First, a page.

Democracy is the worst form of government one can imagine. Until one tries to imagine a better one. Winston Churchill
Potholes, filth, corruption, flooded roads…any party would have lost the BMC election. ShivSena-BJP shockingly came back to power 2 days ago. Past 2 months has been a tumultuous time for the concept of democracy. Be it Trump in USA or happenings in Tamil Nadu, tone & tenor the election campaigns in North India, people have are really wondering is this what democracy means? Elected (or even un-elected ones like Sasikala) representatives behave with impunity, blurring the lines between tyrants, dictators and those who were ‘chosen’ to rule. Democracy is truly crazy!
Democracy as an idea is very simple. Though all human beings are born equal, we are like sheep who need a shepherd to keep the flock together. Best among us is chosen to lead us, guide us to ensure we live life in an equal and constructive way. The need for a democratic system can be likened to a concept in economics called ‘tragedy of commons’.
As per tragedy of commons theory every individual pursues his own interest independent of the others in the system, eventually leading to disaster of the entire system. For example, all of us have a right to drive on the road as we choose, as we are independent beings. In absence of road rules, everyone goes his way and eventually nothing moves defeating the very purpose of driving on the road. We need to create rules and regulations to ensure traffic flows in a particular way so that all will benefit though it may not suit few. Question is, who creates these rules?
Democracy in the form we know now took its birth in ancient 5th century Greece, opposing the concept of aristocracy and replacing it with rule by the people. In Classical Athens, democracy had a flawed beginning – there was aristocracy in democracy. Only free men were eligible for democratic citizenship, slaves and women being excluded. The first true democratic government was established in Finland in 1906. Today only 3 countries declare themselves ‘not’ to be a democracy – Saudi Arabia, Vatican City and Brunei. Rest all (yes all!) have elected governments. It is entirely another matter that in some countries only one person stands for election and gets 99% of the vote! How I wish to meet the 1%.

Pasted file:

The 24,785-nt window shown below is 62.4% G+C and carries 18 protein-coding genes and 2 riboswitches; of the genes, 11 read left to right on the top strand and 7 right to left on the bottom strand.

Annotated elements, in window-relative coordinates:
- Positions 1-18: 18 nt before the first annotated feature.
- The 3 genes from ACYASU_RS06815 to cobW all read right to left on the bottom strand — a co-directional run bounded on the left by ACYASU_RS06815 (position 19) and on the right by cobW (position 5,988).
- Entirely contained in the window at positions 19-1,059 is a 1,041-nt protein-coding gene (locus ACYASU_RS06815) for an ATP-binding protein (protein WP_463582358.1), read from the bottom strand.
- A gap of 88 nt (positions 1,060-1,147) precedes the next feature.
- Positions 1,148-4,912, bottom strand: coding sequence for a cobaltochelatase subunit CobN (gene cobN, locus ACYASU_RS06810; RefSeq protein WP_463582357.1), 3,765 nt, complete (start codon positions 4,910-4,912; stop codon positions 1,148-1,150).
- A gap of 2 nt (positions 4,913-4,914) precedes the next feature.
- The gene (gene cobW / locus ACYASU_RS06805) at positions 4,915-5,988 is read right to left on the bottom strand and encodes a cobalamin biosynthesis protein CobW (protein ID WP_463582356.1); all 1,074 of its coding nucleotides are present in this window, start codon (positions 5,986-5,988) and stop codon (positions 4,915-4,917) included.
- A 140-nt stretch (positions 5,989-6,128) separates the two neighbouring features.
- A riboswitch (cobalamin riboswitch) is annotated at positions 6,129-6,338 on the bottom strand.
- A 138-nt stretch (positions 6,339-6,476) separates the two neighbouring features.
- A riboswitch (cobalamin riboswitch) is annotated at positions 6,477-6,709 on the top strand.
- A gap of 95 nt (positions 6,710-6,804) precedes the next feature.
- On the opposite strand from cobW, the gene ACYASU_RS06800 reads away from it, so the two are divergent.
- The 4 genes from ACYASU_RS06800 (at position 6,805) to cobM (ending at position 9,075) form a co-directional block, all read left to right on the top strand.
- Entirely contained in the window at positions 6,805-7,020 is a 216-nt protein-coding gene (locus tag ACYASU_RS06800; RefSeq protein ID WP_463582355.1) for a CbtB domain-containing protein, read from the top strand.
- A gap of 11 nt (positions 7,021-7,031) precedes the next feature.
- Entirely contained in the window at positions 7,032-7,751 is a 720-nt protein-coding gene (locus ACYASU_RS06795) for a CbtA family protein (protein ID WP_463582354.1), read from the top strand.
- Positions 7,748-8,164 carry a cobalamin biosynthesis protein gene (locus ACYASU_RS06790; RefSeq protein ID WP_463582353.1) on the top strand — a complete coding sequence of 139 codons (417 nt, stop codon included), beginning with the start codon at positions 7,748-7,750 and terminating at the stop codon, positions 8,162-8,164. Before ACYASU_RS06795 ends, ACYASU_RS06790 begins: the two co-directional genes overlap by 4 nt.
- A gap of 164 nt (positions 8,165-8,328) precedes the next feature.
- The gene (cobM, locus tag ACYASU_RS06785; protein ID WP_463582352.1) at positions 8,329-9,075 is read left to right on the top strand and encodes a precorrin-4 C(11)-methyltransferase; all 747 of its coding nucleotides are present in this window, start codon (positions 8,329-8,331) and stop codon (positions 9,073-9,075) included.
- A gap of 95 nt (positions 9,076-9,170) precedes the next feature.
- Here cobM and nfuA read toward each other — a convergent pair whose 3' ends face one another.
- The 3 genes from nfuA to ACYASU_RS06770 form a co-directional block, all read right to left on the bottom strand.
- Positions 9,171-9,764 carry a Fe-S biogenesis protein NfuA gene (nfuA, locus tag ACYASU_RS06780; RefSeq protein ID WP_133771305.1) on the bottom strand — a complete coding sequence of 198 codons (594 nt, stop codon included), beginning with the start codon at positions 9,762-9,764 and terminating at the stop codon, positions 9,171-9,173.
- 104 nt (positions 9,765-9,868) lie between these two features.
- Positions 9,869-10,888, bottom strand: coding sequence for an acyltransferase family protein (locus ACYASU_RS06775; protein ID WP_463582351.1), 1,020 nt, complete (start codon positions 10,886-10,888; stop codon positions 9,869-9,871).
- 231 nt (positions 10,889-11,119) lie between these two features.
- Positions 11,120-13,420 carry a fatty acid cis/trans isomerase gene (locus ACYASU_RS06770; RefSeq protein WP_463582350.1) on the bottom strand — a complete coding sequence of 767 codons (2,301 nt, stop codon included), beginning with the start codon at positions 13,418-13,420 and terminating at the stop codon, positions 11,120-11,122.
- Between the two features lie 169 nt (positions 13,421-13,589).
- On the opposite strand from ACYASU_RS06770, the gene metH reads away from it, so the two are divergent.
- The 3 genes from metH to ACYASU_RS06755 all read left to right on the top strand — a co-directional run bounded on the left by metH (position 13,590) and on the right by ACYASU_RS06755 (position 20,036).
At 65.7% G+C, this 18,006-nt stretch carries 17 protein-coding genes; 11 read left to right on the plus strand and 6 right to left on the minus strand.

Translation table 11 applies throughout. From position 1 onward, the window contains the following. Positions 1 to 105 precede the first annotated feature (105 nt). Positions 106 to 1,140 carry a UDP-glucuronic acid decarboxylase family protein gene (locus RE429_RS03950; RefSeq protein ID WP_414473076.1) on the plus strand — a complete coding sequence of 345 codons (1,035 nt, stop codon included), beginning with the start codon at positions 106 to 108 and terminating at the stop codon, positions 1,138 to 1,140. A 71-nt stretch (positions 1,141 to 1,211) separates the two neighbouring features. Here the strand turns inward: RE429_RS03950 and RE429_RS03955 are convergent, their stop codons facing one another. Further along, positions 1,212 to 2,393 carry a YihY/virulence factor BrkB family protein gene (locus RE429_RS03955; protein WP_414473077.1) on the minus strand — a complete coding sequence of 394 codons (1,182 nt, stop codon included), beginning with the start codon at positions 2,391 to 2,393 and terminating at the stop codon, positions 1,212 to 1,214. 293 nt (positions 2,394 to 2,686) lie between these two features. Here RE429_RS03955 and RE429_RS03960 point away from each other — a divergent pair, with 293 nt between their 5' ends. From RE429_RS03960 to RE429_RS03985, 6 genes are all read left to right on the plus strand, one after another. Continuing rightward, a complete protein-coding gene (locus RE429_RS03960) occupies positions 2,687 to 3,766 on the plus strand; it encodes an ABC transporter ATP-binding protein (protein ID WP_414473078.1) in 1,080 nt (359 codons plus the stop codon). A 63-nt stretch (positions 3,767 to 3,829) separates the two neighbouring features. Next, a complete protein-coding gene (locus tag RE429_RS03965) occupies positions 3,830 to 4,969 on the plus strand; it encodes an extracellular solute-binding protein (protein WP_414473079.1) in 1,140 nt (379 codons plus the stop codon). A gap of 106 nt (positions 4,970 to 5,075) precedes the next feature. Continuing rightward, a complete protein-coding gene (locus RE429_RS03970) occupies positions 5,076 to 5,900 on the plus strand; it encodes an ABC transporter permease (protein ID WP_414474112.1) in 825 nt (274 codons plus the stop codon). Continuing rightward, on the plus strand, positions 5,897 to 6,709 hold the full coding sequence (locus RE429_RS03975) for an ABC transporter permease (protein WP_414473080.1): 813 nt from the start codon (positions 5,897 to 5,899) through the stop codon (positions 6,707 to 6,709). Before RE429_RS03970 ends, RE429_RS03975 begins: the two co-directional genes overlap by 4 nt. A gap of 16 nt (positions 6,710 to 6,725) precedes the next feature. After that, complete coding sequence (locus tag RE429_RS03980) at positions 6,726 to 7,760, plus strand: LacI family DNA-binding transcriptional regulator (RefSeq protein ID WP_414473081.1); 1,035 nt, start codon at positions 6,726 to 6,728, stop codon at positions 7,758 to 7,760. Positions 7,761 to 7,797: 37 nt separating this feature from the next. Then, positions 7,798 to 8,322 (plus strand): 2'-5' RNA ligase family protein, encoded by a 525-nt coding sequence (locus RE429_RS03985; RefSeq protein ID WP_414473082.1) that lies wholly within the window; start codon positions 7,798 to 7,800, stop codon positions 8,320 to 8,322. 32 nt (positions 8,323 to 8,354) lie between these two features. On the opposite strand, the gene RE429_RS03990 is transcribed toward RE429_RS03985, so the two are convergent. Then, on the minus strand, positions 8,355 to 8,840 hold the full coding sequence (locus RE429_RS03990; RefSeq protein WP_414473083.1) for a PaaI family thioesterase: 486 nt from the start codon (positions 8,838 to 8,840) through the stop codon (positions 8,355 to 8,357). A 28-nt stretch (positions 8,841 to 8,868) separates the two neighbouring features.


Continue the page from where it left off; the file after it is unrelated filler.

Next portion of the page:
Success of democracy funnily is not in the hands of the people but in the hands of the one who has the power. Unchecked power in the hands of the leader reduces democracy into a Kakistocracy (a form of government in which the worst people are in power). Robert Mugabe in Zimbabwe is an example of running Kakistocratic government. Reason people are aghast with Trump administration is that they believe he has staffed, (including himself) with all the wrong people. So democracy boils to selection of the right leader. That raises the question, who is the right leader?
Greek philosopher Plato put forth a solution – philosopher king. He believed that we need men of highest knowledge to be the kings (rulers) as he believed that knowledge is what is required to rule and not power. The ‘kallipolis’ or the beautiful city (country) is a just city where philosophers rule through knowledge and not through power. In his masterpiece Republic, he outlines the way to groom such philosopher kings and build a just city.
However, it is not so simple for two reasons. A philosopher after gaining all the knowledge may not be interested in trappings of power and politics. Two, power corrupts and absolute power corrupts absolutely. Philosopher king comes with all the ideals but gets attracted to power and may end up looking like any other politician or a tyrant, that too an intelligent one. Example, Manmohan Singh. Here was an economics philosopher who got attracted to trappings of power (even if remote controlled), looked other way to the corruption around him and did not give it up all and walk away even at the age of 78.
Nevertheless, democracy is the only choice we have to avoid ‘tragedy of commons’. Exercising the choice (of leaders, parties, to vote) is a power every individual possess. Otherwise, democracy as philosopher Nietzsche said will remain ‘a mania to count noses’.